Part 2 of my Maker Faire Reaction

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Yesterday I returned to work after a lovely week off for Spring Break. It was a day to finish report cards and prep for the final quarter of the school year and another day for kids to be on vacation. As I worked and worked in the quiet of a normally buzzing classroom, I took a break and clicked on Chrome on my computer. Then I typed in NAEYC, the letters that stand for the national Association for the Education of the Young Child and once on their homepage, I clicked on BLOG on the right hand side. And there it was – Part 2 of my Maker Faire story!!

As I strolled down, I couldn’t wait to have the kids back in our building, especially the now-4th graders. I want to show them the photos that got included of the objects THEY made last year during our first Maker Faire!

However, one “maker” was in the building today so I ran next door. “Sorry to interrupt but look – the next part of the blog got posted and it includes YOUR link to the video you made with your kids! Look, when I click the link, it opens and there is YOU, staring back at me! You got to share this link with your family!” I blurted out to her.

I was excited today to see my blog shared as a guest blogger for NAEYC and just as excited to share all that my colleagues and students created. I can’t thank NAEYC enough for this publishing opportunity! Click HERE to read the post or scroll down to read it.

AND I highly recommend taking 2 minutes and watching the video linked under #2. It is an inspiring video about being BRAVE – a video I plan to share with my students today as we begin the hard work of the 4th quarter of 3rd grade. It’s an inspiring video MADE by my colleague with her students last year to show ways they are brave. Be inspired and watch it!


By: Sally Donnelly

This blog post is the second of a 4-part blog series on the reactions and experiences of a 3rd-grade teacher’s first Maker Faire with her elementary school.


The five third-grade teachers at Discovery Elementary School are a diverse group with various passions. After being introduced to the maker faire concept at the April staff meeting, we met as a grade-level team. We decided collectively how we’d incorporate maker faire work time into our schedules. We each picked a project that matched our personal interests. We agreed that the 107 third grade students could choose which of the five projects to tackle. The art teacher assisted us, creating a list of materials we would need to gather. The materials would be donated, and we put out a call for family volunteers.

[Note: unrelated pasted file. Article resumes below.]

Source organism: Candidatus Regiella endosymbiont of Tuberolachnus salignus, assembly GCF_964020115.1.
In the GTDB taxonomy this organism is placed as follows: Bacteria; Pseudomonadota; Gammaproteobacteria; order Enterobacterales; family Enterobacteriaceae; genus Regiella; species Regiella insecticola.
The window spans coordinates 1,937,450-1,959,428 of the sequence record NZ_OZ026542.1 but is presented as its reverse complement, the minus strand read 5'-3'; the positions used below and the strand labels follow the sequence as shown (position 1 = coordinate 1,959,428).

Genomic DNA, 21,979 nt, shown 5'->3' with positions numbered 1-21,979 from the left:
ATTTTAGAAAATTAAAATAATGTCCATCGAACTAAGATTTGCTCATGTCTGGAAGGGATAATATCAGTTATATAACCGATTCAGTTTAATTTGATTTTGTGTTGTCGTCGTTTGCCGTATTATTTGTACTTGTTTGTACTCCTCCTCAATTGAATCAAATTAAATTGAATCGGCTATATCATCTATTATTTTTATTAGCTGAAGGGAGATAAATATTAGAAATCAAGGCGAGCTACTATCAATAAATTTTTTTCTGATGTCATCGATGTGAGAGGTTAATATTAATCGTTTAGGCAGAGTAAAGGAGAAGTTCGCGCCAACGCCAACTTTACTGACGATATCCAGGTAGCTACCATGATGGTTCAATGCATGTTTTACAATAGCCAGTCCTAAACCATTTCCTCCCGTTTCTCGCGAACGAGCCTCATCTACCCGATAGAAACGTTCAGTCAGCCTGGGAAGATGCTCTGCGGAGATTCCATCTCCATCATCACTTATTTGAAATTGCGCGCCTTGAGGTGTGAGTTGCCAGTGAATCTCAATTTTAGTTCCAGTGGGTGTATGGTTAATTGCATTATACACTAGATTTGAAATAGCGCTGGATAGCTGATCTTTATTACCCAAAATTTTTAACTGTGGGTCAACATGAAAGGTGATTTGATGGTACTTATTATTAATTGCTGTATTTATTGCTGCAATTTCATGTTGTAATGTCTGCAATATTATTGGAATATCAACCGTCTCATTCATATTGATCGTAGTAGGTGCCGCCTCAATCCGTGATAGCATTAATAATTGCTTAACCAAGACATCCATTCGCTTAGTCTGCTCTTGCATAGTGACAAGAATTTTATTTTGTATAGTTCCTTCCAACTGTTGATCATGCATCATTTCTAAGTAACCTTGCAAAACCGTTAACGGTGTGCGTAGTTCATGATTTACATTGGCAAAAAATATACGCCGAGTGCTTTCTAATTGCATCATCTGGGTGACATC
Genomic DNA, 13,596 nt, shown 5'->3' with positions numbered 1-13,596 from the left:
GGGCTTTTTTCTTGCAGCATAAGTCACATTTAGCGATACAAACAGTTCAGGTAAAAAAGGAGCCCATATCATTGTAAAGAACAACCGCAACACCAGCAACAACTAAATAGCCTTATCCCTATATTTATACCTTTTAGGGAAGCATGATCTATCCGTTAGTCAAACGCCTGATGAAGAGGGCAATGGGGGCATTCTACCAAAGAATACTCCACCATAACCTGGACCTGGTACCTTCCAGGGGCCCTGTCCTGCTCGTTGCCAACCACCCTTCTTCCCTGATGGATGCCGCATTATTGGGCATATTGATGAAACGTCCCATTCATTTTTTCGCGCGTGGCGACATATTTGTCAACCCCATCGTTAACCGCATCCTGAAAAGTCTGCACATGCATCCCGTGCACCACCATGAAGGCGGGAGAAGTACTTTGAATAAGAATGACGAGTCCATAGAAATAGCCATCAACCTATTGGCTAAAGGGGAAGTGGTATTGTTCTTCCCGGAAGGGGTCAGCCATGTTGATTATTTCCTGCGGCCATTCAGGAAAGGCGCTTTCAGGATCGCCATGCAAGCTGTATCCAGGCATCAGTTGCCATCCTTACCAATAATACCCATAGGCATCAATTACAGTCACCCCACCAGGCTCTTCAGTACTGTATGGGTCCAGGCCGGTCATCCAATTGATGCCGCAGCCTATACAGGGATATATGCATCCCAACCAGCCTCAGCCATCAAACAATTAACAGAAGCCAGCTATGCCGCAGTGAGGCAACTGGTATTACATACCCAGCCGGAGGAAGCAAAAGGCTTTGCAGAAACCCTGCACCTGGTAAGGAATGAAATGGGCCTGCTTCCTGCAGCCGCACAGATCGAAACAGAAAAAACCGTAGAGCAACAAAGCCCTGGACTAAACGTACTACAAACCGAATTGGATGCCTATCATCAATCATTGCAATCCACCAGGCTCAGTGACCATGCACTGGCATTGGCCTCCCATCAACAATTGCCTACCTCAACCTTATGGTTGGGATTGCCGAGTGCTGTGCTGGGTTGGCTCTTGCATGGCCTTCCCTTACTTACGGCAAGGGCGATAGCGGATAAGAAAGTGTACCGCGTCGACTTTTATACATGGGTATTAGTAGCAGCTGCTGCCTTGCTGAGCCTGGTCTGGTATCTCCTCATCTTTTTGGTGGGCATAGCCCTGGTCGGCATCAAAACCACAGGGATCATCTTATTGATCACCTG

Our projects included:

1. A Wind-Powered Vehicle. Two of the third grade teachers liked the idea of an atmosphere-inspired project. They found their project on the PBS Design Squad website and selected the creation of air-powered vehicles as a problem.

 

A third grader made this vehicle using recycled materials.
Just fill the balloon with air, and it moves!
 

Watch the video of an air-powered vehicle to see such a machine in action!

 

2. An iMovie Music Video. Another third grade colleague is a talented photographer. That passion sparked her interest in supporting third graders making a music video. The project was based on a commercial music video—“Brave,” by Sara Bareilles—that the students often danced to during brain breaks . Click here to view the 4-minute video they made: Discovery Brave Video on Vimeo

 

3. A Computer-Aided Design. A colleague with a love of computers offered to challenge students to design houses using Google Sketchup, which they had no previous experience using.

 

A third grader learned how to use Google Sketchup
commands to render the beginning 3-D plan for this house.
 

 

Another third grader’s 3-D design! 

4. A Soft Sculpture Using LEDs for Light-Up Eyes. The art teacher added a sewing choice with a problem-solving layer. The students would use electric thread to sew a circuit with a battery, allowing their stuffed animals’ eyes to light up! For this to work, the students had to complete an electric circuit. One student made Arno, the orange pizza guy from our Zoombini game. Another student decided to make his white stuffed figure a pirate.

 

5. A Zoombini Pillow. I gathered fabric remnants and pillow stuffing. I made stencils for Zoombini hair, eyes, noses, and feet, and I lined up volunteers with sewing machines to help students make Zoombini pillows.

 

 

Stay tuned for Part 3!


Resources on Making

Making and Tinkering With STEM: Solving Design Challenges With Young Children

Activity page for Making and Tinkering With STEM: Solving Design Challenges With Young Children

Now Read This: Books That Encourage Making

Making With Young Learners: An Introduction

Learning Practices of Making

Message in a Backpack: Making at Home


Sally Donnelly is a third-grade teacher at Discovery Elementary School, in Arlington, Virginia.

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